Power - Energy is exciting to watch. I've noticed that, in a jive, it always seems to be the most energetic couple that wins this dance. But the energy must be controlled, not wild. For instance, powerful movement is an asset in waltz or foxtrot, but only if it is channeled into the correct swing of the body, and not just by taking big steps. The lilt of the music must be matched by the action of the body. In a waltz for instance, the dancers' body action must clearly show the influence of the one down beat and two up beats. So the release of power into the beginning of a figure must be controlled and sustained during the rise at the end of the figure.
Foot and Leg Action - the stroking of the feet across the floor in foxtrot to achieve smoothness and softness; the deliberate lifting and placing of the feet in tango to achieve a staccato action; the correct bending and straightening of the knees in rumba to create hip motion; the extension of the ankles and the pointing of the toes of the non-supporting foot to enhance the line of figure; the sequential use of the four joints (hip, knee, ankle, and toes) to achieve fullness of action and optimal power; the bending and straightening of knees and ankles in waltz to create rise and fall; the use of inside and outside edges of feet to create style and line -- all fall under this most important of categories.
Shape - Shape is the combination of turn and sway to create a look or a position. For instance, in Paso Doble, does the man create the visual appearance of maneuvering this cape? Does the lady simulate the billowing flow of the cape through space? In foxtrot, does the man use the appropriate shape on outside partner steps to enable body contact to be maintained?
Lead and Follow - Does the man lead with his whole body instead of just his arms? Does the lady follow effortlessly or does the man have to assist her?
Floorcraft - This refers not only to avoiding bumping into other couples, but the ability to continue dancing without pause when boxed in. It shows the command of the couple over their choreography and the ability of the man to choose and lead figures extrinsic to their usual work when the necessity presents itself.
Intangibles - such as how a couple "look" together, whether they "fit" emotionally, their neatness of appearance, costuming, the flow of their choreography, and basically whether they look like "dancers"; all have an affect on a judge's perception and therefore on his markings.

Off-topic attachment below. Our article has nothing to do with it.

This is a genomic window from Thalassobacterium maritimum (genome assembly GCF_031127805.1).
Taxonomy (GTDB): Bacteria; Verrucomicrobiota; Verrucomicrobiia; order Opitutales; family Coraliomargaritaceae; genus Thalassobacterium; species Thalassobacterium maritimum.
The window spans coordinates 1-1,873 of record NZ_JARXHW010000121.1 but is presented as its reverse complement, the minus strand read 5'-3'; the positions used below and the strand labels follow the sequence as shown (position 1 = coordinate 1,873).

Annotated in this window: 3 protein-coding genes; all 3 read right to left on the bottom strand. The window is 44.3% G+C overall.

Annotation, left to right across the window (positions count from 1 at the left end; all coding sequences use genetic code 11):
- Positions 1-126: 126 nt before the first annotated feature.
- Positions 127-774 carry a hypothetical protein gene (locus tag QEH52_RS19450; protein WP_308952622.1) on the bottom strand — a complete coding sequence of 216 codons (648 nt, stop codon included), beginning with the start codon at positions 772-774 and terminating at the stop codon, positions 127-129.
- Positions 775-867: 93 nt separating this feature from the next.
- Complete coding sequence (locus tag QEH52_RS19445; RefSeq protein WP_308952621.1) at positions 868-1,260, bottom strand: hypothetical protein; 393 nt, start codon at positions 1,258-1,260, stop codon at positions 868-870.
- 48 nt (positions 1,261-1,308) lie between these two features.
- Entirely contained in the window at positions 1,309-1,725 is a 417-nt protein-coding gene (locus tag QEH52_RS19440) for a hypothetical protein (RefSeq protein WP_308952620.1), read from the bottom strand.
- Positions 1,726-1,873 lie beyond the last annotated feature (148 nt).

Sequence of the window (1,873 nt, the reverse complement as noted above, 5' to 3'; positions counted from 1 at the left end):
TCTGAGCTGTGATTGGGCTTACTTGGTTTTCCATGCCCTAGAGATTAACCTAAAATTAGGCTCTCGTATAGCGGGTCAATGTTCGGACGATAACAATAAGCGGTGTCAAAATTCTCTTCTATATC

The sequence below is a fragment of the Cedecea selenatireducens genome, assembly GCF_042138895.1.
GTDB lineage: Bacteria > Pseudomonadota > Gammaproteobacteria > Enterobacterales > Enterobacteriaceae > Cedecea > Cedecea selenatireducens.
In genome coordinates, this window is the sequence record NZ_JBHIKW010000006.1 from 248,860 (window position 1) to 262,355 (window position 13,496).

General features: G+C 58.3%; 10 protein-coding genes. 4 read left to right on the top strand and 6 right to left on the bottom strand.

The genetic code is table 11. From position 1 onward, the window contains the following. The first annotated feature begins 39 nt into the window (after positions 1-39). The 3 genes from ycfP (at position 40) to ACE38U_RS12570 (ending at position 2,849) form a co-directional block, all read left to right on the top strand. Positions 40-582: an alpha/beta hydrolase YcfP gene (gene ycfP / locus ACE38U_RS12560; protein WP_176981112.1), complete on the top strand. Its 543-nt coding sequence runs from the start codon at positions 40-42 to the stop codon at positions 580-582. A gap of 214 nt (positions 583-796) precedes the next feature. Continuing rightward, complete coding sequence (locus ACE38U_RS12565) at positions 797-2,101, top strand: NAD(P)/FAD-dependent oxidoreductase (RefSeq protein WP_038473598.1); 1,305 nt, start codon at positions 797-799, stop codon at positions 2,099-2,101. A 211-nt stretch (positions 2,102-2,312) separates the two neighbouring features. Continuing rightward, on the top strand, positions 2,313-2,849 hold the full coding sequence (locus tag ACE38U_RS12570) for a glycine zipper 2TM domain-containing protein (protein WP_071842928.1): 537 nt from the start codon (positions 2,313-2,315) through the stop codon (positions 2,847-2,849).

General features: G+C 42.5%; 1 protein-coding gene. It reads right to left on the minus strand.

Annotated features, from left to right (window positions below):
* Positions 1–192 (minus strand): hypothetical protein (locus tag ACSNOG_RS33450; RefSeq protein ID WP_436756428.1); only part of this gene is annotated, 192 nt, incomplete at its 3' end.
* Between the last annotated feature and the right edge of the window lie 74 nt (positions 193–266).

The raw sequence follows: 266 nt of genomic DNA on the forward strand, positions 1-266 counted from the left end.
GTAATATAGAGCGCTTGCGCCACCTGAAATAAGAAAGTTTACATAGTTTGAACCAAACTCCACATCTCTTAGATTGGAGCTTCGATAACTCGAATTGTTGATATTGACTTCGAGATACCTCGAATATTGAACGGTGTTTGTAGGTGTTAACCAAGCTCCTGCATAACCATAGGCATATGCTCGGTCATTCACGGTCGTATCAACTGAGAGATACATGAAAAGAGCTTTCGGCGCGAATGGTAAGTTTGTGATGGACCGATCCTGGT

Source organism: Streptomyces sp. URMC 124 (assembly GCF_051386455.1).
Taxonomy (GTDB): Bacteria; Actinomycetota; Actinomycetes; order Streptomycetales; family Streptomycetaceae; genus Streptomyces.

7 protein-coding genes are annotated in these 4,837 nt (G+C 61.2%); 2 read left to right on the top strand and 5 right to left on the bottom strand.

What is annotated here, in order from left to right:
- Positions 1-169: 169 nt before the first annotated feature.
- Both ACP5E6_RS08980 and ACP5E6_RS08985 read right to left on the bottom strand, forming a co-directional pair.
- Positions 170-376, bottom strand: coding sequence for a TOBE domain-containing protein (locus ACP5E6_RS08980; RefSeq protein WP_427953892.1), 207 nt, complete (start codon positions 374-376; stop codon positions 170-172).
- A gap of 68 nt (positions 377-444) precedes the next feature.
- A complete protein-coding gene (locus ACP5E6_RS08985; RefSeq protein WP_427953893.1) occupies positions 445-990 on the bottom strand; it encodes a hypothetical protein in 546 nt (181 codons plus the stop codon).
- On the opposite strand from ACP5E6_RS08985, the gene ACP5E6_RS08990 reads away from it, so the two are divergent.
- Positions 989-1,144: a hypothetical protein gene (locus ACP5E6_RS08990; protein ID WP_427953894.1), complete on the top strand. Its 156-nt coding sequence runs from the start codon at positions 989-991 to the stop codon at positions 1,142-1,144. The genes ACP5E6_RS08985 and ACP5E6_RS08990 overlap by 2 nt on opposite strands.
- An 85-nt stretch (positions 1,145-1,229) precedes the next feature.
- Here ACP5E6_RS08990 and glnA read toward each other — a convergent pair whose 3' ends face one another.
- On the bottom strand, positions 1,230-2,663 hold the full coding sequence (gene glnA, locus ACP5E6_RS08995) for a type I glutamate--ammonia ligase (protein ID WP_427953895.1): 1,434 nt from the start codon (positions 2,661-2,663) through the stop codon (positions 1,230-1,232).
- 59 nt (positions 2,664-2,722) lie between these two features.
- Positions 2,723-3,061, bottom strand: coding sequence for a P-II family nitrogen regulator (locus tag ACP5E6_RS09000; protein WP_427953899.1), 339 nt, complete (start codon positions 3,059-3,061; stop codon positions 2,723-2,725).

Different judges have different predilections in what they want to see, and weight these factors differently. One judge, for instance, might be especially interested in technique, while another wants to be moved by musicality and expression. While both factors are obviously important and need to be considered, it can result in couples getting widely disparate markings. Couples wondering what a judge saw to give them a particularly high or low mark should know that any one of the many factors listed in this article could be responsible. The use of a heel when a toe is warranted can just as easily hurt you in a judge's eyes as a meticulous closing of feet can help. Because the judge sees each couple for only a few seconds, anything that draws the attention, either positively or negatively, could very well be the deciding factor on how you are marked.
Competitors, please be assured that virtually no qualified adjudicator will mark you for any reason other than his or her honest evaluation of your performance. Most judges hold their own opinions highly, and try to do a conscientious job. Anyway, no one judge can make or break you. The use of panel of these experts usually insures that the end result is the correct and equitable one.
Each of you will take away something different from competitions. Much of this guideline will matter little to you as you step back onto the dance floor for your first call back, or see that first bright ribbon in your hand, but hopefully what you have read here will have helped you to achieve that moment.
And if you don’t get called back, don’t get discouraged. Sometimes there are no answers. Just go out, compete and have fun!
It’s understandable that this all might be somewhat overwhelming. However, rest assured that there will always be experienced dancers around you, more than willing to help you with hair & make-up, last minute instruction and reassurance.
If you are worried that you might not have what it takes to become an accomplished ballroom dancer, consider this quote:
"Can’t act. Slightly bald. Can dance a little."
-Anonymous studio verdict on Fred Astaire’s original screen test, 1933.